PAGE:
Smallholders Insurance from Greenlands

Author Topic: Easy question?  (Read 2187 times)

Chris H

  • Joined Oct 2011
Easy question?
« on: May 06, 2012, 02:54:17 pm »
I am getting my first sheep in July, they will be on land that has not had stock for a number of years, well fenced. They will be kept for wool only, not moved, lambed or eaten (I know, crazy). How often would I need to worm? and can I keep two goats with the three sheep? if so would the mineral licks be the same? I should say (with thanks to Julia) that the sheep and goats will already know one another!
As to dipping, what do readers use? I want to get this right ???
We are all in the gutter, but some of us are looking at the stars.

colliewoman

  • Global Moderator
  • Joined Jul 2011
  • Pilton
  • Caution! May spontaneously talk rabbits!
Re: Easy question?
« Reply #1 on: May 06, 2012, 02:59:23 pm »
If they were mine, I would worm in the trailer and pen them for 24 hours BEFORE turning them out. This is what I have done and as yet have not needed to worm again in nearly a year :thumbsup:
Although I have in the past let my sheep into the goat's paddock to eat the grass down, I hoof em out again at mealtimes as the goats have copper and the sheep don't. If you can feed seperately (I put the minerals in the feed) I don't see why not if the goats have shelter etc.
I don't use dips so can't help there sorry!
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jaykay

  • Joined Aug 2012
  • Cumbria/N Yorks border
Re: Easy question?
« Reply #2 on: May 06, 2012, 03:03:17 pm »
Worm them before they come onto your land. You'll never get totally worm free sheep but the burden should be pretty low in the circumstances you describe, so you won't need to do them often at all. Are you going to rotate the grazing at all. I'd recommend that you did, since that also helps. I'd watch for mucky bums and not worm until.

Yes you can keep sheep and goats together but: Goats need shelter when it rains, sheep don't. Goats need copper, it's poisonous to sheep if they get too much. So - you could provide a field shelter they can all get inside (cos whilst sheep don't need one they still prefer not to get wet). And you could drench your goats with Coppavit every month or so which would allow you to feed the same feed and give the same mineral buckets as the sheep.

Dectomax injection for sheep scab (it worms too) and Crovect pour on for flies and lice.

Are you going to milk the goats? Do you have anywhere they can live in overnight?
If yes to both, I might put the goats out in the field with the sheep during the day and bring them in at night - allows you to milk, feed differently, provide the extra shelter etc.

Chris H

  • Joined Oct 2011
Re: Easy question?
« Reply #3 on: May 06, 2012, 03:11:05 pm »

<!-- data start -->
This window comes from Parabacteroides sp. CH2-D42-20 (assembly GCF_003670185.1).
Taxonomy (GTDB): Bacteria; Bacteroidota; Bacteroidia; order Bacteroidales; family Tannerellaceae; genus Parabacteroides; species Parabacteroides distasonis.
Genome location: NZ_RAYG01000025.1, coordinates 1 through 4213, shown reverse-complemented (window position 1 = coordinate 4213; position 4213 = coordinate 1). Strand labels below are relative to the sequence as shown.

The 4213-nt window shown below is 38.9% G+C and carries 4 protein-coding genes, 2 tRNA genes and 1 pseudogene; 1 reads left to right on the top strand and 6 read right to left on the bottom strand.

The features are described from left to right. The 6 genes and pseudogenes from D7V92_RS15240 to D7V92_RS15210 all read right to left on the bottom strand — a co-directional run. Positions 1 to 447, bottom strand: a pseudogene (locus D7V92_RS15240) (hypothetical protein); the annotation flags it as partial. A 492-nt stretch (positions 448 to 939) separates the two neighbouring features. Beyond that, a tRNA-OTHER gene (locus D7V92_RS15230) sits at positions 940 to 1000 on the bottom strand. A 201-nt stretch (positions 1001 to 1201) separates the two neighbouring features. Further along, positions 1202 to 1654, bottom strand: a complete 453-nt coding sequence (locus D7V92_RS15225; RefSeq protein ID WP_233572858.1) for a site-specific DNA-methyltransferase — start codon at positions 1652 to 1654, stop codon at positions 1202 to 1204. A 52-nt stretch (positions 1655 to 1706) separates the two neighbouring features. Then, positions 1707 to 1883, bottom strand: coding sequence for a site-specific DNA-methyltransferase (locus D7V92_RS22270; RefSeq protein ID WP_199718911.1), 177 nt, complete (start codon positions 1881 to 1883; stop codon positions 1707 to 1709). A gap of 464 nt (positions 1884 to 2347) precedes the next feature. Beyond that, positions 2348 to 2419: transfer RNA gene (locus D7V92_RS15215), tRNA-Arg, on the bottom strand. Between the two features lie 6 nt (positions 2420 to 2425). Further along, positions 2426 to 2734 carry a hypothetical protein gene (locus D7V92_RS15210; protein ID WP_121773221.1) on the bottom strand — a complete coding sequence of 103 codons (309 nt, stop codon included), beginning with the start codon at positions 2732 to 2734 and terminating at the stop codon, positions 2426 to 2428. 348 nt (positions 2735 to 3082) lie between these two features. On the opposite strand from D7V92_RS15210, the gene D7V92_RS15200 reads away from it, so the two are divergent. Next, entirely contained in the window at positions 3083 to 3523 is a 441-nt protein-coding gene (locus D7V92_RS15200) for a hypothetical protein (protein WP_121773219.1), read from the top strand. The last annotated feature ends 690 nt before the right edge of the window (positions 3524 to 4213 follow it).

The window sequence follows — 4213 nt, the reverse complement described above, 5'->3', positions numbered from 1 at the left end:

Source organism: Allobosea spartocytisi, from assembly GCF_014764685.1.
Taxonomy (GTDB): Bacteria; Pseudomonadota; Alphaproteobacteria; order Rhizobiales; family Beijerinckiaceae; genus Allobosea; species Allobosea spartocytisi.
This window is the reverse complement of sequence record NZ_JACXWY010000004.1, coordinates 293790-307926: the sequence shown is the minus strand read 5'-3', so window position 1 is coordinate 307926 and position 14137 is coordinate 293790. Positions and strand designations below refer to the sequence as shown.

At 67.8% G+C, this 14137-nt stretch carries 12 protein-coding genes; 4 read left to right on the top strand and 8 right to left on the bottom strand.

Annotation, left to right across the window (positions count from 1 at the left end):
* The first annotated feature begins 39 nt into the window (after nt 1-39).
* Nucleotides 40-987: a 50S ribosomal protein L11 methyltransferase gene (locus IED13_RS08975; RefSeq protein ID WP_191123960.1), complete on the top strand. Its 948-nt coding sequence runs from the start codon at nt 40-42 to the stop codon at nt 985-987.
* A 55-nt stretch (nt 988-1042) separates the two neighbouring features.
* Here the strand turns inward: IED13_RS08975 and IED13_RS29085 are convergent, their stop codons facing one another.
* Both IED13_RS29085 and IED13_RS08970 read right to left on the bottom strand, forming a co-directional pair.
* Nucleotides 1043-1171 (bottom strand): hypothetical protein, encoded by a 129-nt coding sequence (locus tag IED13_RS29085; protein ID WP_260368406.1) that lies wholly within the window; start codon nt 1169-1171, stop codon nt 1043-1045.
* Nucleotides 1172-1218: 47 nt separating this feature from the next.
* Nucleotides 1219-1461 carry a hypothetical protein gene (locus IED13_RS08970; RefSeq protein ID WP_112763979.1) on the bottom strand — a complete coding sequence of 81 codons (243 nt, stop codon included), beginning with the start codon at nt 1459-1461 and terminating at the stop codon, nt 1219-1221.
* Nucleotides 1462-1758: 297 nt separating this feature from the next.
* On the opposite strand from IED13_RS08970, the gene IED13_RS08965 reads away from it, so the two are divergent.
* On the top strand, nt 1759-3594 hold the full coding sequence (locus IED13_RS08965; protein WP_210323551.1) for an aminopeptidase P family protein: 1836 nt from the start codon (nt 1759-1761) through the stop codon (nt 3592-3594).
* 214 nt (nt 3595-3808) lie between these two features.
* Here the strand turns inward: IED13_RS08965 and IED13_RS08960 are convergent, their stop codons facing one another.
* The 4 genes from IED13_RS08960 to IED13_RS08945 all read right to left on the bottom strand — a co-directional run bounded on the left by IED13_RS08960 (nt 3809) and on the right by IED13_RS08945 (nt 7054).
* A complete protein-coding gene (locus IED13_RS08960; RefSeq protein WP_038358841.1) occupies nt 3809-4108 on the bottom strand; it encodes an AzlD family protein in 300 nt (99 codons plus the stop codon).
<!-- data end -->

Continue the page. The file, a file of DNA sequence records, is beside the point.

Knew you guys would help :thumbsup:
We will be moving them to new ground periodically, just need to get the fencing done, each area will have a shelter I hoped they could share, i know sheep can be out but we get bitter winds here on lewis and I want to spoil them as much as poss.
We are all in the gutter, but some of us are looking at the stars.

Fleecewife

  • Joined May 2010
Re: Easy question?
« Reply #4 on: May 06, 2012, 03:25:11 pm »
Hi Chris
I used to keep a fleece flock too, which consisted of seven wethers of various breeds and crosses, kept purely for their fleece.  I kept them in with the stock tups but away from the ewes, purely for convenience.

As the others have said, worm your sheep on arrival (or ask the breeder to worm them as they go into the trailer.  Keep them on hard standing for 24 hours so any dropped worms will fall on bedding which can be burned.  Hopefully you will not need to worm them again, but as the others have said, watch them for scouring.  Depending on your land though you may well need to give them a flukicide in the autumn - check with other sheep keepers in the area or your vet as to the prevalence of fluke, which has a snail as vector so can be a bit mobile.

For an anti fly strike product, Crovect seems to be the easiest to use (it's a spray) and the most effective.  However, don't apply it within three months before shearing as it is by its nature persistant, but will have gone by shearing time from the previous years application.  Flies can become active in early May, so watch your sheep carefully, dag them so there is no muck around them and bring them in for a close-up check if you have any doubts at all.  Check their tails and under their tails, up between their back legs, over the back at the top of the tail, over the shoulders and down to behind their front legs and on top of their heads - just about everywhere then  :D) Open the wool right down to the skin when you check.  Once they are shorn, spray with Crovect (I do it every 6 weeks until late Sept, or early Oct in a bad fly year)

I don't agree about sheep not needing shelter.  They do have lanolin which protects to an extent against the weather, but sheep kept for fleece are likely to have fine coats which could do with some protection against the worst wet.  We had a ewe who was a DorsetxPolwarthxRyeland whose fleece went pink in wet winters, from a type of algae.  Also, the tips of all fleece will dry out and become harsh when exposed to a northern winter, so although I wouldn't coat the sheep, I would provide them with a field shelter.
« Last Edit: May 06, 2012, 03:29:38 pm by Fleecewife »
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